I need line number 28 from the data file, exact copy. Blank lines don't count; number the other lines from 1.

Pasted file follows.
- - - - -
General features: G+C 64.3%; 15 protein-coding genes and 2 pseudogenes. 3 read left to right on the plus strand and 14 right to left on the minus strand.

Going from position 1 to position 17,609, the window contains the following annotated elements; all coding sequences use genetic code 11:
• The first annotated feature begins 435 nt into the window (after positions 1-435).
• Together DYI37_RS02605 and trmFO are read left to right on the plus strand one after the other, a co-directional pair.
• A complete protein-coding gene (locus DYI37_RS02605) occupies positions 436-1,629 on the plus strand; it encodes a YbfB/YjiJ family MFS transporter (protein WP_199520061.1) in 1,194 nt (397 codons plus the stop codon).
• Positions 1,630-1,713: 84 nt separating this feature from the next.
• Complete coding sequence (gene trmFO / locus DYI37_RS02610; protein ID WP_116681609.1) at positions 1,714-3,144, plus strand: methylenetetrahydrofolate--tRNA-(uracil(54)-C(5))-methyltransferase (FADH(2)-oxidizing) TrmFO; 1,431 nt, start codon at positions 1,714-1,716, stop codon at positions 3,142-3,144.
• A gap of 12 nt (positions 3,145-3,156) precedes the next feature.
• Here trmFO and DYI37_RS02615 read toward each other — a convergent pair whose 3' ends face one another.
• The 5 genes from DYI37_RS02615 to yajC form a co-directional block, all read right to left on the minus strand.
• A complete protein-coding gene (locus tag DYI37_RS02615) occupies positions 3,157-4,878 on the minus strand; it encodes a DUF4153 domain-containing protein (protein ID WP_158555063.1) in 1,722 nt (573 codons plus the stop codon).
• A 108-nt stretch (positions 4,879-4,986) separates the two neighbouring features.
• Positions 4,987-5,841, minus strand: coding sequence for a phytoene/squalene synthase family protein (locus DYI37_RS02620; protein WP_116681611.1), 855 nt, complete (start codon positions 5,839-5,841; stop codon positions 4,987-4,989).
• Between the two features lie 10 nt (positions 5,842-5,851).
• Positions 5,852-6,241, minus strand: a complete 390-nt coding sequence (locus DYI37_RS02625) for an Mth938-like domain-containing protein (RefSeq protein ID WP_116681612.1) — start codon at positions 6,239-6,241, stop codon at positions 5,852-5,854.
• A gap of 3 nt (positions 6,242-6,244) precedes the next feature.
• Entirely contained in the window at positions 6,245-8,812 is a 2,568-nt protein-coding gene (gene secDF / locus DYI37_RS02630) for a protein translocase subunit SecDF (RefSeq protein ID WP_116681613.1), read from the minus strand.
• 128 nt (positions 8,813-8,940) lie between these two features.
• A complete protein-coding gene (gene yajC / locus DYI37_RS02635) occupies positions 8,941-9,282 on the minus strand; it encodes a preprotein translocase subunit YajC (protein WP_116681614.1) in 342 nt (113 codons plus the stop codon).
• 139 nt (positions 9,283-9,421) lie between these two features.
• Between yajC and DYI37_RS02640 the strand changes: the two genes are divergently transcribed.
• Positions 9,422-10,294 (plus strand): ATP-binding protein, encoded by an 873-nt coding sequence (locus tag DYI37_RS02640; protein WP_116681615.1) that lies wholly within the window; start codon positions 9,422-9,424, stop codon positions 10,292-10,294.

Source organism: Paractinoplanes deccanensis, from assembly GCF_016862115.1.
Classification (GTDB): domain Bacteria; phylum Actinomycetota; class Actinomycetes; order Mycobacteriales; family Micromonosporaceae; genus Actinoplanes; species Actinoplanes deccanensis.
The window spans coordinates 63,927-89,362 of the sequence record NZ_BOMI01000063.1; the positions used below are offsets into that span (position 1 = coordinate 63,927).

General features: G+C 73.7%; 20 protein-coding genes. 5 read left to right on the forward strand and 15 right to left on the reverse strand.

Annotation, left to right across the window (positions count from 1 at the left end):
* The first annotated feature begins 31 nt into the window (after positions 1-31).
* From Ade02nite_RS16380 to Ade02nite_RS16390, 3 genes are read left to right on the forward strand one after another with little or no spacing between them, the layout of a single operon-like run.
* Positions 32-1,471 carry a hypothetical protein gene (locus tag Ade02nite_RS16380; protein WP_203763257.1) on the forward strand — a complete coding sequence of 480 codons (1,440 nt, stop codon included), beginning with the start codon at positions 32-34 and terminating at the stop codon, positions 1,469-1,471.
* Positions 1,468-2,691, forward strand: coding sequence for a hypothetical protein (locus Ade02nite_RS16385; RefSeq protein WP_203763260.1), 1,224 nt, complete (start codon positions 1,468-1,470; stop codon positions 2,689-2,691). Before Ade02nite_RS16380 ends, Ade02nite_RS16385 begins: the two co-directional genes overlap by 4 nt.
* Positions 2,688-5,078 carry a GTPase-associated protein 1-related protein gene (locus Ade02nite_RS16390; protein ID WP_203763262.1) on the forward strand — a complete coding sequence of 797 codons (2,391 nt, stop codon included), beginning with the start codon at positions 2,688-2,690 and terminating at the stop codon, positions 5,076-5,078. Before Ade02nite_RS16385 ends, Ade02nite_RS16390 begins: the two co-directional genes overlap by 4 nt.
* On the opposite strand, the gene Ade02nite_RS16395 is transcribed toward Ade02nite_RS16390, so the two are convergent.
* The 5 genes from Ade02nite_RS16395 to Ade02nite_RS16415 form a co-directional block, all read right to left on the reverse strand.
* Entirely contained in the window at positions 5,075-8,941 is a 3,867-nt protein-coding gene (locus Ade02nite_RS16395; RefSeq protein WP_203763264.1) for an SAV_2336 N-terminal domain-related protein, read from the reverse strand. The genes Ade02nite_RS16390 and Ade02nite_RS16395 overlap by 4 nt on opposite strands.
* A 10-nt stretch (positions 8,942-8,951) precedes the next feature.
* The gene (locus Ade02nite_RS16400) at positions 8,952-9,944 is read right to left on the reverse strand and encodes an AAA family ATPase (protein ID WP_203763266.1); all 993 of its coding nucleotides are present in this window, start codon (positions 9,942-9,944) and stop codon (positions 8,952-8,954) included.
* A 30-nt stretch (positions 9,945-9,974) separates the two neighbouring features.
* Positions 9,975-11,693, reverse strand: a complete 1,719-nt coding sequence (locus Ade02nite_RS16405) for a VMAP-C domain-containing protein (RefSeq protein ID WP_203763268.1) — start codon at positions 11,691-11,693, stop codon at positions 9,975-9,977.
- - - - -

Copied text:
* The first annotated feature begins 31 nt into the window (after positions 1-31).